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By Tammye McDuff

Hawaiian Gardens, in partnership with Obesity Solutions and Activate Hawaiian Gardens, held the first day-long obesity prevention program at Artesia High School in order to educate students about the realities of obesity and a fast food diet.  The program used a power point presentation about the ingredients of fast food diets and how students can correctly read the labeling. Activate Hawaiian Gardens began with elementary school students and their parents, and is now engaging area high schools. The City’s anti-obesity campaign has been recognized as one of the best obesity reducing programs in the nation by First Lady Michelle Obama’s ‘Let’s Move! campaign.’

California’s adult obesity rate is currently 24.7 percent, up from 18.7 percent in 2000. Childhood Obesity in California under four years of age is 16.8% and for 10 to 17 year olds, Better Policies for a Healthier America states the percentage has risen to over 15%.

Obesity Solutions [OS] has partnered with the Mayo Clinic and Arizona State University to combine their talent, energy and financial support to make a difference. Working with communities across the Nation, OS identifies, tests, and programs solutions to obesity that work in the real world.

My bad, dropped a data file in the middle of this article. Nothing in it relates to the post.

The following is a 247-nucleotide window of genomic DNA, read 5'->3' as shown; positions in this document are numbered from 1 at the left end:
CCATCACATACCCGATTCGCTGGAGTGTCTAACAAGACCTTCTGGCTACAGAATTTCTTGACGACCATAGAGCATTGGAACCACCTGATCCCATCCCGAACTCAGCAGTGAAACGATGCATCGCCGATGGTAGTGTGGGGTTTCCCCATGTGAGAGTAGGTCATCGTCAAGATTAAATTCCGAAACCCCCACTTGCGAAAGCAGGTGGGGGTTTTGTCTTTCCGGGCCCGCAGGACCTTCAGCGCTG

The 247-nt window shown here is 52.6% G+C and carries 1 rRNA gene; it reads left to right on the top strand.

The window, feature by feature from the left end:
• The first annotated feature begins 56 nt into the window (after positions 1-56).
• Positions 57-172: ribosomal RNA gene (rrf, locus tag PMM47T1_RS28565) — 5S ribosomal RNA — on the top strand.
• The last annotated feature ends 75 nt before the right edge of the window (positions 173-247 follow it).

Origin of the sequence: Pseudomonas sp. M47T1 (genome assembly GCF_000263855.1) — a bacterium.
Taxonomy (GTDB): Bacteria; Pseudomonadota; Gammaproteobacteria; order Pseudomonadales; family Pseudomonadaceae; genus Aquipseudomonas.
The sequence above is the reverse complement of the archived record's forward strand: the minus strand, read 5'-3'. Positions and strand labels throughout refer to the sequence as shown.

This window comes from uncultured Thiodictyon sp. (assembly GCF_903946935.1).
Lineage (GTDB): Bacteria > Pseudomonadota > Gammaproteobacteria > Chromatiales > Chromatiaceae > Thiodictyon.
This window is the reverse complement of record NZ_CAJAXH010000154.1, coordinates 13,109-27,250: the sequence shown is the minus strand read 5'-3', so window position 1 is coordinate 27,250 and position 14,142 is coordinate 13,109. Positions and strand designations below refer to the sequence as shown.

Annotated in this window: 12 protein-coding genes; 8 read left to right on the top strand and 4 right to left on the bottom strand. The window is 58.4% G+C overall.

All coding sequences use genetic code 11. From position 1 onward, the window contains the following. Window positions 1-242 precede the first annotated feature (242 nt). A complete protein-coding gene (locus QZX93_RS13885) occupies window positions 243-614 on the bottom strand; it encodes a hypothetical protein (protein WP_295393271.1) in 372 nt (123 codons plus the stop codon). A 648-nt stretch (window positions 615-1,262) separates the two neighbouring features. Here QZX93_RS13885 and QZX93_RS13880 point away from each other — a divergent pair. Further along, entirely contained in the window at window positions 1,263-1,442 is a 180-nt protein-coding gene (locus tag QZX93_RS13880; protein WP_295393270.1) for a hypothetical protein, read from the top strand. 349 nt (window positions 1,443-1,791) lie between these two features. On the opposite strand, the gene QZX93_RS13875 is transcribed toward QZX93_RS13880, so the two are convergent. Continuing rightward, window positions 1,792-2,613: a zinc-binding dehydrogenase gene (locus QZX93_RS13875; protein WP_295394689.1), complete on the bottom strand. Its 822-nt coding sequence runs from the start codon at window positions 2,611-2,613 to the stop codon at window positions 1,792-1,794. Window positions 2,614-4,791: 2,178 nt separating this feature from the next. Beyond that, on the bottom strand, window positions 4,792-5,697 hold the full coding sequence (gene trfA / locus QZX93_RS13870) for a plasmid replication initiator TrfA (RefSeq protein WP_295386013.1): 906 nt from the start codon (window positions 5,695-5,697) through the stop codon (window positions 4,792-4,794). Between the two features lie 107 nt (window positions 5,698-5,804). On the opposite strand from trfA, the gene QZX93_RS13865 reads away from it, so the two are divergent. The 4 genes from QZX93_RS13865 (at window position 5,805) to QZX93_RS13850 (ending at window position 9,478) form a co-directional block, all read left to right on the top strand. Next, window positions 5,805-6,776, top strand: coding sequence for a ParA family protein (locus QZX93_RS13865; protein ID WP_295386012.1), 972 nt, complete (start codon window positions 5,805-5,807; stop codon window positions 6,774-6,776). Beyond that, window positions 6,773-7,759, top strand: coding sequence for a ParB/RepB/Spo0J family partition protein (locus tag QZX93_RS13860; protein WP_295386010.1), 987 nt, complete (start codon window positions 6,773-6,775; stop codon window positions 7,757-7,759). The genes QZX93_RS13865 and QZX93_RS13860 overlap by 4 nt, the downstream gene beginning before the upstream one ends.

OS looks for simple solutions with long term results. They work with school districts to focus on those areas that will make it easier for students to be active and eat well as they go about their normal routines – where they live, learn, work, and play. OS designs the workplace of teachers, the classrooms and libraries using new technologies and repurposing older ones. “We are rethinking how to support weight-loss goals for a lifetime, while managing any chronic illness like diabetes or heart disease,” says Alexander Khananashvilli, Founder and CEO.

Khananashvilli was a medical doctor in the Soviet Union. While in Russia, he was a big fan of McDonald’s, noting he would stand in line for hours waiting to order.

“Many of my colleagues, who would visit America,” stated Khananashvilli, “came back and commented on how large Americans were.” In 1999 Khananashvilli immigrated to the United States and was shocked on the how many people were overweight, “This is not a hard problem to solve. There are clear steps to stop obesity.” In 2013, John Hopkins University published an 800 page document giving the medical community a step-by-step plan to reduce the obesity concern, “…and this document clearly noted that many of the illnesses and diseases that plague the American people, could be reduced just by decreasing this issue.”

Right now, obesity rates continue to rise globally. Through continuing education, and training the next generation and properly schooling health care providers, OS is striving to equip local leaders with the skills to solve this complex problem. “By seeding and supporting diverse teams of collaborators we find new ways to think around and through this problem,” said Khananashvilli “We need to educate the kids, then we can educate the family and this way we reach the entire community.”